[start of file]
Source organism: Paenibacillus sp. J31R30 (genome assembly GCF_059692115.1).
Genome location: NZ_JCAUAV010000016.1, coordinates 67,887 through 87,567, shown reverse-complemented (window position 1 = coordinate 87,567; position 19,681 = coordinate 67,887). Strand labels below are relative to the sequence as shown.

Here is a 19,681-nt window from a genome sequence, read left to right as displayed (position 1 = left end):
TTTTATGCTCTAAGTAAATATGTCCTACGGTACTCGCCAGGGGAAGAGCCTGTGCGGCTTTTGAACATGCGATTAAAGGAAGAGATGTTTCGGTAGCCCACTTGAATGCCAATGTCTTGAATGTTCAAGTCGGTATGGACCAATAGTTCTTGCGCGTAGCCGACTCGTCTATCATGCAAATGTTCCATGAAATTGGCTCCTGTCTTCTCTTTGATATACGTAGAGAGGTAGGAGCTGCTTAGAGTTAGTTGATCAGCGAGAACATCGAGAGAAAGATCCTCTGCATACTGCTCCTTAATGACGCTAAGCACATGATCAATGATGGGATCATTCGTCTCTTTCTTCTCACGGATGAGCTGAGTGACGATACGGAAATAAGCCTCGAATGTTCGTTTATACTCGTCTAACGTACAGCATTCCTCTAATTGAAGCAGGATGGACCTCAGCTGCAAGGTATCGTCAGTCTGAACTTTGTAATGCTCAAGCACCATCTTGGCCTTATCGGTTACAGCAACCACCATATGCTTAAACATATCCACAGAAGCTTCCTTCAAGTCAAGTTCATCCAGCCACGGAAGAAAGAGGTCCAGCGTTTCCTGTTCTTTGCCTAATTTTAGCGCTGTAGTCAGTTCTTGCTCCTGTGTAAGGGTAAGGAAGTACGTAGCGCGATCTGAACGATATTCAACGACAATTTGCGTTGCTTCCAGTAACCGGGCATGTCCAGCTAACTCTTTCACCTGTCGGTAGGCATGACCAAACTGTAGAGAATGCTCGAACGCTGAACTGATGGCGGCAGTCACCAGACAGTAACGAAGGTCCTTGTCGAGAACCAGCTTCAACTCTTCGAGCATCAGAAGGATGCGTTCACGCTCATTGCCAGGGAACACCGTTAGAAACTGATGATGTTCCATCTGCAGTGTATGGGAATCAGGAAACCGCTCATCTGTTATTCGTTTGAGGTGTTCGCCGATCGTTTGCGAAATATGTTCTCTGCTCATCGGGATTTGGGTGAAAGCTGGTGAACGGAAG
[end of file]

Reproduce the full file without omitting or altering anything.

Source organism: Paenibacillus sp. J31R30 (genome assembly GCF_059692115.1).
Genome location: NZ_JCAUAV010000016.1, coordinates 67,887 through 87,567, shown reverse-complemented (window position 1 = coordinate 87,567; position 19,681 = coordinate 67,887). Strand labels below are relative to the sequence as shown.

Here is a 19,681-nt window from a genome sequence, read left to right as displayed (position 1 = left end):
TTTTATGCTCTAAGTAAATATGTCCTACGGTACTCGCCAGGGGAAGAGCCTGTGCGGCTTTTGAACATGCGATTAAAGGAAGAGATGTTTCGGTAGCCCACTTGAATGCCAATGTCTTGAATGTTCAAGTCGGTATGGACCAATAGTTCTTGCGCGTAGCCGACTCGTCTATCATGCAAATGTTCCATGAAATTGGCTCCTGTCTTCTCTTTGATATACGTAGAGAGGTAGGAGCTGCTTAGAGTTAGTTGATCAGCGAGAACATCGAGAGAAAGATCCTCTGCATACTGCTCCTTAATGACGCTAAGCACATGATCAATGATGGGATCATTCGTCTCTTTCTTCTCACGGATGAGCTGAGTGACGATACGGAAATAAGCCTCGAATGTTCGTTTATACTCGTCTAACGTACAGCATTCCTCTAATTGAAGCAGGATGGACCTCAGCTGCAAGGTATCGTCAGTCTGAACTTTGTAATGCTCAAGCACCATCTTGGCCTTATCGGTTACAGCAACCACCATATGCTTAAACATATCCACAGAAGCTTCCTTCAAGTCAAGTTCATCCAGCCACGGAAGAAAGAGGTCCAGCGTTTCCTGTTCTTTGCCTAATTTTAGCGCTGTAGTCAGTTCTTGCTCCTGTGTAAGGGTAAGGAAGTACGTAGCGCGATCTGAACGATATTCAACGACAATTTGCGTTGCTTCCAGTAACCGGGCATGTCCAGCTAACTCTTTCACCTGTCGGTAGGCATGACCAAACTGTAGAGAATGCTCGAACGCTGAACTGATGGCGGCAGTCACCAGACAGTAACGAAGGTCCTTGTCGAGAACCAGCTTCAACTCTTCGAGCATCAGAAGGATGCGTTCACGCTCATTGCCAGGGAACACCGTTAGAAACTGATGATGTTCCATCTGCAGTGTATGGGAATCAGGAAACCGCTCATCTGTTATTCGTTTGAGGTGTTCGCCGATCGTTTGCGAAATATGTTCTCTGCTCATCGGGATTTGGGTGAAAGCTGGTGAACGGAAG